The Evolutionary Architect

In the midst of tackling this guy:

book

I can’t even begin to express how encouraging and refreshing it is to have so many of my thoughts and concerns finally captured into written word and gaining momentum.  Things like domain boundaries, and the fact that data duplication is OK if done in the name of scalability and development team autonomy.

Not that I’m anywhere near Sam Newman’s experience and knowledge, mind you.  But my posts are fairly clear when it comes to my philosophy of design.  The database is not king, sharing a monolithic schema can and will kill your ability to scale in ALL of the following areas: product feature change, team delivery speed, reliability of the software, and uptake of new development talent.

“A good software design is easier to change than a bad software design.” – “Pragmatic” Dave Thomas.

(his blog)

One thing I truly admire about this book is Sam’s pragmatism.  He’s not trying to sell you microservices, he moreso does a thorough pro-con analysis.  The people that should appreciate this most are, indeed, software architects.

In chapter 2, The Evolutionary Architect, Sam goes through and does a deeper dive on what it means to be an architect, how we as a software development community have misunderstood the word over the years, and how a true definition is still up for grabs.  Honestly, I completely agree with him.  “Back in the day”, when I worked for Global Quality at a Fortune 500, I had the opportunity of a lifetime to study Six Sigma methodology with a true master of the craft.  This person not only knew the ins and outs of the methodology and the process, but they were responsible for managing a large global team.  It was under this person that I learned, by example, how an evolutionary leader can be both a master of a specific process, but also step back into a management role and empower their team to execute that process.  As team members (and myself as a junior member at the time), we can and will fail.  It is the architect’s (indeed – any manager) role to mitigate that failure, and manage the complexity involved.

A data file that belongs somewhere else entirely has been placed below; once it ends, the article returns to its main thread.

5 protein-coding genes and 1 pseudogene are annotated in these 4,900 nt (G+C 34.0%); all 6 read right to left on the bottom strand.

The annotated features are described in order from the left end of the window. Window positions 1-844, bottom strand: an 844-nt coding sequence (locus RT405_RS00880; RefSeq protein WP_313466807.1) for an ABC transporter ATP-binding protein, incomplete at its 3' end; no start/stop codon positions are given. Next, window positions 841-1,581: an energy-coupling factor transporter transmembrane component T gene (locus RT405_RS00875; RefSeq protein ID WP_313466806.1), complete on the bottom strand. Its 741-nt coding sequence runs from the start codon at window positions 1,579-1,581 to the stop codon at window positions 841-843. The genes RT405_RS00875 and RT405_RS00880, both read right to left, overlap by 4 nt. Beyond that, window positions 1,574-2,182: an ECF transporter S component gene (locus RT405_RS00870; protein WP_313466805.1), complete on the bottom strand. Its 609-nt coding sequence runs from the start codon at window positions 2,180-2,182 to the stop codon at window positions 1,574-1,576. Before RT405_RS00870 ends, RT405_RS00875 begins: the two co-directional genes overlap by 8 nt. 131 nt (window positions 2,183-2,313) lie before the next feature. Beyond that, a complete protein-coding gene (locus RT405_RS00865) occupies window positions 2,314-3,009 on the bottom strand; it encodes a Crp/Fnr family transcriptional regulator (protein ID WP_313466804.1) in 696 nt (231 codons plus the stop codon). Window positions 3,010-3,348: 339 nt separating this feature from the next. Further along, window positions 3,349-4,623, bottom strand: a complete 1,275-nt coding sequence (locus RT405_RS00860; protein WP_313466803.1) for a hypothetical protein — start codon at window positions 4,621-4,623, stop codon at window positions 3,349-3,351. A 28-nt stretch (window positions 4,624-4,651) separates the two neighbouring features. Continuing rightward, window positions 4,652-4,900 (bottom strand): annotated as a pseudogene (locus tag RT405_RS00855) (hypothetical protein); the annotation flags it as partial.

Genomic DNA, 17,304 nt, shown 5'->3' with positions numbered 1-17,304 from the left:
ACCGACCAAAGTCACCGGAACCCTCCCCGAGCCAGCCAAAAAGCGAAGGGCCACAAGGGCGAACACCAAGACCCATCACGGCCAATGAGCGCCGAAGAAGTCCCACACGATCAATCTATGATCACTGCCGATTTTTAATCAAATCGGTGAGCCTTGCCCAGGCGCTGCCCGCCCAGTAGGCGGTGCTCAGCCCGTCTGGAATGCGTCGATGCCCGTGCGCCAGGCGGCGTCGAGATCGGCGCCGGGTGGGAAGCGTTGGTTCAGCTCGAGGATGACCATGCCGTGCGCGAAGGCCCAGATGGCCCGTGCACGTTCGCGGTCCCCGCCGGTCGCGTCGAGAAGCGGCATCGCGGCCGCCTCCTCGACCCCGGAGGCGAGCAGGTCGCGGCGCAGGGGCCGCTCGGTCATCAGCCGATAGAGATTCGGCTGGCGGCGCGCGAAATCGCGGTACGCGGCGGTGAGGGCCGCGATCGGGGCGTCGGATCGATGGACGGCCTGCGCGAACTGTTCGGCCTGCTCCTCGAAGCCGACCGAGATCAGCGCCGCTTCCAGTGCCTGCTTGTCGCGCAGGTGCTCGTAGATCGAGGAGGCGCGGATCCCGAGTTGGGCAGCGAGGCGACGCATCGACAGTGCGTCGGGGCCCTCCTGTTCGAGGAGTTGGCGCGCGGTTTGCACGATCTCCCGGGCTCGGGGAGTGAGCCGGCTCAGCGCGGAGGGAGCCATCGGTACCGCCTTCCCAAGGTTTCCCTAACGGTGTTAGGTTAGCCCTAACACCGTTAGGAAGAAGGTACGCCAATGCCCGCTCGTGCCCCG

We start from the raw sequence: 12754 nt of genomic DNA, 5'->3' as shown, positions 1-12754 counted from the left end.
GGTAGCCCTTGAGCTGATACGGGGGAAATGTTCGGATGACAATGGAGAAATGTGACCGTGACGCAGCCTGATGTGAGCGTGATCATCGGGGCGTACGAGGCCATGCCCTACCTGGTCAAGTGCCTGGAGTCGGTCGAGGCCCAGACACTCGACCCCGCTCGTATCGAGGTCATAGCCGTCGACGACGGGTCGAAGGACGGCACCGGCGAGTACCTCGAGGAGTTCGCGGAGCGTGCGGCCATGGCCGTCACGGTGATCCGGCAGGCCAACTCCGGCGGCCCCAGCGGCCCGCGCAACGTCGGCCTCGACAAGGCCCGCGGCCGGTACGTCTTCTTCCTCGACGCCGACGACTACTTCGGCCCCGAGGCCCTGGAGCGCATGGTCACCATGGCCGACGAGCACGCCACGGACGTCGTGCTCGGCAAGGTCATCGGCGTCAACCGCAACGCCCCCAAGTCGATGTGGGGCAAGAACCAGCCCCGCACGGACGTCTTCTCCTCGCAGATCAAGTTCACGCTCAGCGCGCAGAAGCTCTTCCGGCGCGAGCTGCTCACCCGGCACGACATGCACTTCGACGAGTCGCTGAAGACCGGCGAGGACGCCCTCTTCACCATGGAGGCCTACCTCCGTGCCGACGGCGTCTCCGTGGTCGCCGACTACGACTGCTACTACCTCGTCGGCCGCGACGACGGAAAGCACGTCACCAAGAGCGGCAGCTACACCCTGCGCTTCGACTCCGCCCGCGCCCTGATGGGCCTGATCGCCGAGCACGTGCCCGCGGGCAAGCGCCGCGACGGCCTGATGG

It is an architect’s role to manage the complexity of a software product, not to increase it.

Unfortunately, since leaving that particular company, I have yet to meet another leader anywhere close to that magnitude of employee empowerment, mentorship, and expertise in both the “product” and the “people”.

So, back to Sam’s points (now that I’ve given you my background and why I agree), he states that the architect’s role is often that of a tech lead.  Based on my experience, alot of tech leads get less than 2 hours of coding per day, and are often caught up in meetings and company bureaucracy which prevents them from being directly or actively involved in the development. Sam states (and I agree) “More than any other role, architects can have a direct impact on quality of the systems built, on the working conditions of their colleagues, and on the organization’s ability to respond to change.”

This then, makes them such a strange hybrid of technical, but also leadership expertise.

Personally, I’ve seen both extremes – an architect who injects their opinion into code, without consulting the pragmatic ideas of the rest of the team (who in turn has to own the end result), and also the architect who is so hands off that their responsibility is configuring TFS and learning how to use Git so that they can tell the other team members to go Google it.